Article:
New NHL Alumni Association social worker focused on helping players’ wives, Healy says
A licensed clinical social worker hired five months ago by the NHL Alumni Association to specifically help the spouses of former NHL players struggling with their mental and physical health is already working with more than two dozen clients, association president Glenn Healy told TSN in an interview.
The alumni association, which advocates on behalf of roughly 2,900 former NHL players, hired Shannon Paskaris in November, making her the third social worker on staff. In 2019, the association announced it was starting a “resource team” and that retired players would be directed to Jerry Jormakka, a licensed social worker from the Hamilton Health Sciences hospital network. Former NHL player Ben Scrivens is also working with the alumni association as a licensed social worker.
“At the [Hockey] Hall of Fame induction ceremony, three [hockey wives] came up to me and said they heard we had hired a social worker to work with wives specifically,” Healy said. “At that point, Shannon had been with us for hours, not days. The word has spread pretty quickly that help is available.”
Paskaris declined an interview request.
Healy said that Paskaris has already offered assistance to more than 25 hockey wives.
"When you have a player with dementia or Parkinson's or Alzheimer's, the full-time caregiver is most often the wife," Healy said. "Jerry can get things done and Ben can build up trust with a struggling player quickly because he's played. But that job that a wife accepts, caring for a sick husband, is a tough one and can be so stressful. Often, it's so bad that the wife can get sick. Shannon helps them manage and maybe she can offer a different, sympathetic ear for a hockey wife than Ben or Jerry can. Dealing with these women, I think it's a better fit.
“I know the value to a player and his family that the wife brings. She’s the CEO of the family. A player gets traded, she’s figuring out new schools in a new city. She’s the glue. And then after a player’s retirement, there are challenges with transition. There can be incredible stress. You go from being an NHL player, a Stanley Cup champion, signing autographs and in the limelight to just another guy at home. Players can feel a lack of purpose and fulfillment. A spouse can see their husband’s mental health issues long before he does.”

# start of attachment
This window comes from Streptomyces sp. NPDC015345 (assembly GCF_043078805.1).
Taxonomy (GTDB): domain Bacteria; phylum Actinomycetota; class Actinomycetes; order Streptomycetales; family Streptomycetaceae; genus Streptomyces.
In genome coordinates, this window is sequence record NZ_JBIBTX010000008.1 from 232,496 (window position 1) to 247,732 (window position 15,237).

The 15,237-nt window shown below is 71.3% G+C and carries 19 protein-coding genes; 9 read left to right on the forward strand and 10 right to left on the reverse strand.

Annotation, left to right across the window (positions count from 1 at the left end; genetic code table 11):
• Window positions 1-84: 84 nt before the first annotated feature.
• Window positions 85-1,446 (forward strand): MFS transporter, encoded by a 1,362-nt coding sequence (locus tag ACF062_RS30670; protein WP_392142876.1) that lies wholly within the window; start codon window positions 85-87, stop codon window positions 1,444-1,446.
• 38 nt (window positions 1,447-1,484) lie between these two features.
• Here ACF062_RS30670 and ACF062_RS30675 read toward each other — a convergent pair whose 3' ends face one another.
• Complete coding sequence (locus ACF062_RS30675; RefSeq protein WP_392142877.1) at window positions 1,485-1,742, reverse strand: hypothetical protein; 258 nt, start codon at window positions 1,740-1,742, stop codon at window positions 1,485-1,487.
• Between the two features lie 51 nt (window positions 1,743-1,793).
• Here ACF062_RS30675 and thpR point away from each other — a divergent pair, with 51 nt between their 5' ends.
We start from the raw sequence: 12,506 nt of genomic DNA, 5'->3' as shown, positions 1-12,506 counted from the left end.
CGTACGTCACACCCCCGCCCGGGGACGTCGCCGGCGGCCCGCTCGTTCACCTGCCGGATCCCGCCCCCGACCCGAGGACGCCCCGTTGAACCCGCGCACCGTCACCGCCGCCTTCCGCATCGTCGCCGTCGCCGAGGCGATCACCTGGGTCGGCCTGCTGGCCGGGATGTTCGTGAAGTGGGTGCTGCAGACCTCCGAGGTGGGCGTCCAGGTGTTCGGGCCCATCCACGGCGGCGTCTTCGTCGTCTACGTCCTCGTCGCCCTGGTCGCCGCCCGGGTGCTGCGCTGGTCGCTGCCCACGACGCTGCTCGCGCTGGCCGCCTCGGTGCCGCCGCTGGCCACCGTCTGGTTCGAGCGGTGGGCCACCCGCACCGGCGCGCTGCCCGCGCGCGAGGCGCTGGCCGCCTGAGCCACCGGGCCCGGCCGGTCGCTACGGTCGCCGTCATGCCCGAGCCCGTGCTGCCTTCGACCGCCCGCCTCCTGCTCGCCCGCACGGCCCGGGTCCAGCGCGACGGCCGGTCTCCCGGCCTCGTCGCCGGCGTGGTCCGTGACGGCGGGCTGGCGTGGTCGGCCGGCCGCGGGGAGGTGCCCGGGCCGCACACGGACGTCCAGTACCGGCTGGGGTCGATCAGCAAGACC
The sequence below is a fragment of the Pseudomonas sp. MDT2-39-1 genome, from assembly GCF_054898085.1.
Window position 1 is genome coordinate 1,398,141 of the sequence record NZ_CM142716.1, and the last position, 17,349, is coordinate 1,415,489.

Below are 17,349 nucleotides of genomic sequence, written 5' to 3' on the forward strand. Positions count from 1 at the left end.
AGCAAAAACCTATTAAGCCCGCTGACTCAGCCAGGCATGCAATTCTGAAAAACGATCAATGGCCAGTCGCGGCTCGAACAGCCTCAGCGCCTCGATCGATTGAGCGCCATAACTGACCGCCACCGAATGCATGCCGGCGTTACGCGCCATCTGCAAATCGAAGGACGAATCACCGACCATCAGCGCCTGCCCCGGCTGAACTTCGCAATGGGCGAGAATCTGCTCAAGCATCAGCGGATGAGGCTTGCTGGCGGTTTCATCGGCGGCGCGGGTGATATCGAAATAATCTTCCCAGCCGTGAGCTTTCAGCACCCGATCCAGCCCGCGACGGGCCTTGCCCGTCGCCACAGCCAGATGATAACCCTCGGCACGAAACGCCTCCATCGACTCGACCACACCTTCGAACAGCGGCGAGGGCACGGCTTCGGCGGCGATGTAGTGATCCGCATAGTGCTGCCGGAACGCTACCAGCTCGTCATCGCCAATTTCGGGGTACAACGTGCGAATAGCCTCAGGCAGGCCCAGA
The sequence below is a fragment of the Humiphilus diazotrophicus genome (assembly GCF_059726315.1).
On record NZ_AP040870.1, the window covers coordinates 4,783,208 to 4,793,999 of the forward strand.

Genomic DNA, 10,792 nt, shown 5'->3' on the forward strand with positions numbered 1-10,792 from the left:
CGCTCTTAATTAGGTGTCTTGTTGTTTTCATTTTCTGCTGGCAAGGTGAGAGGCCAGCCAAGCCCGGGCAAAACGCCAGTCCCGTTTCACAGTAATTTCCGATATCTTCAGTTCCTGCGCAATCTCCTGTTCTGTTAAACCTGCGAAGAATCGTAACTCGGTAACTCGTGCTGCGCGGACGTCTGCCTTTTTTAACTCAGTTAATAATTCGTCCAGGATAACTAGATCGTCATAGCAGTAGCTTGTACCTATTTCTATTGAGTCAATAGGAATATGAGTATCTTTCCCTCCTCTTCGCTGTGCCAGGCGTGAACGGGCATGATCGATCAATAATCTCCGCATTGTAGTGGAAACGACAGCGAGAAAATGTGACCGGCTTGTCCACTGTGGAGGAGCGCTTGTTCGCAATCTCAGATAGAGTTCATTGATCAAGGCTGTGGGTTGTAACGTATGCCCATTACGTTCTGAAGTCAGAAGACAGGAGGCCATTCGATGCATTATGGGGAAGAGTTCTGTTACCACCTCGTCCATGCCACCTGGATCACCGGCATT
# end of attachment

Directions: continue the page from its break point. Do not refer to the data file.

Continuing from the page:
Healy said players’ spouses are typically the ones who first reach out to ask the NHL Alumni Association for help.
"At the same time as they are trying to get their husbands’ help, the burden on the wives and the mental stress can be enormous," he said.
The alumni association hired Paskaris after the wives of several former NHL players said they wished there was more help available for both active and retired players and their families. In November, a week before the Hockey Hall of Fame induction ceremony, Diana Svatos spoke with TSN about her relationship with her late husband, Marek, and his posthumous diagnosis of CTE.
Marek Svatos, who played parts of eight NHL seasons and skated for Slovakia in the 2006 Olympics in Torino, had the degenerative brain disease chronic traumatic encephalopathy (CTE) at the time of his death in 2016. Diana said that posthumous diagnosis has helped her to understand why her husband would become easily agitated and forgetful.
“I’m saying this from a place of love, but the league can do more for players during and after their careers,” Svatos said. “When guys go to rehab, the league can follow up with them and with their wives to see how things are going. And they can still try to do a better job helping players be prepared for what happens after their hockey careers. These guys train their whole life to be a pro hockey player, then it’s over, and then they and their families start to have problems. Being honest about how big a problem this is would be a good first step by the NHL.”
Healy also said that a clinical trial to study the mental and physical health of 126 former NHL players is progressing and may be completed within the next year.
The association initially signed an agreement in 2019 with Canopy Growth Corp. in which the cannabis company agreed to cover the costs of a study to explore whether cannabinoids might help to wean former players off of addictive opioids. After that deal collapsed, the alumni association moved forward on a study with Neeka Health, a digital health technology company in Charlottetown.
Study subjects have filled out questionnaires about their physical and mental health, including whether they use opioids or other drugs and whether they self-medicate.Player responses have already led to multiple interventions in which the alumni association has sought help for some players, Healy said, adding that the results of the study would likely be published in a medical journal when it is complete.